Securities regulators granted more than 600 requests for exemptions from various rules last year, most of them providing relief to registered reps from passing certain educational requirements.
The Investment Industry Regulatory Organization of Canada (IIROC) Monday published its latest report detailing the 616 exemptions that the regulator granted in 2014. Of these, 449 of the exemptions were granted from certain proficiency requirements. This total was up by 18% from the previous year, IIROC reports.
The proficiency exemptions included 322 requests from rewriting a particular requirement; 95 seeking an exemption from completing a proficiency requirement; 21 requests to accept alternative work experience and eight requests for an extension to complete a particular requirement.
IIROC's report says that 241 of the requests involved the Investment Management Techniques (IMT) and the Portfolio Management Techniques (PMT) courses, which largely involved registered reps seeking to add portfolio management services to their IIROC registrations; and, it says that in the vast majority of cases, the reps had already completed these courses outside the prescribed two-year validity period. Most of them also held other relevant designations and exceeded IIROC's minimum experience requirement to conduct discretionary portfolio management activities.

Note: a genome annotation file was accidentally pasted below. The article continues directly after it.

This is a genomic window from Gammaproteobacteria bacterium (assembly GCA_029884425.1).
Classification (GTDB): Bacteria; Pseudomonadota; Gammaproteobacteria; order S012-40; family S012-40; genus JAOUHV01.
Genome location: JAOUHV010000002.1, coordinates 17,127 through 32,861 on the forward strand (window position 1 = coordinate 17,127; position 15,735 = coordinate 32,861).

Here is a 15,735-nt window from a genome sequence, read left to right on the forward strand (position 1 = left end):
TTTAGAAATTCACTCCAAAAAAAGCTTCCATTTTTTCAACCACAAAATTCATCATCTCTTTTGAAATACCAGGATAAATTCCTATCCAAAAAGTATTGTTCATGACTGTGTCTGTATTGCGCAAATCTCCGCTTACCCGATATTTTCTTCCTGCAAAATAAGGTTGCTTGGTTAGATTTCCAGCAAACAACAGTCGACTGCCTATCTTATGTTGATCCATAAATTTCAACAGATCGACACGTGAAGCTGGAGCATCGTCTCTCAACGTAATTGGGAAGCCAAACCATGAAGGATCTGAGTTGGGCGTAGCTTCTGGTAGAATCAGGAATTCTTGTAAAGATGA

IIROC also received 51 applications for exemptions from writing the Canadian Securities Course (CSC); 34 relating to the Conduct and Practices Handbook Course (CPH); and, 26 involving the Partners, Directors and Senior Officers (PDO) course.
IIROC reports that its registration staff recommended refusal in 13 cases where proficiency exemptions were sought; and, in each case, the relevant District Council agreed with staff's recommendation. "In all of these cases, the individual applicants were not able to demonstrate that their education or experience was equivalent or relevant to the proficiency requirement for which the exemption was requested," it says.
While exemptions from proficiency requirements make up the bulk of exemption requests, the report notes that 120 exemptions were also sought from the trading rules. Of these, most of them, 84, involved requests for permission to act as principal or agent in off-marketplace trades.
Another, 40 exemptions from dealer rules were granted by IIROC's board, including 38 exemptions from the margin requirements for certain borrowing and lending arrangements. And, seven exemptions from dealer rules were granted by IIROC staff, which were not related to proficiency requirements — all of these involved bulk transfers of a large number of client accounts following mergers and acquisitions.
"The release of our annual exemption report highlights IIROC's ongoing commitment to transparency to our stakeholders," said Paul Riccardi, IIROC's senior vice president, member regulation.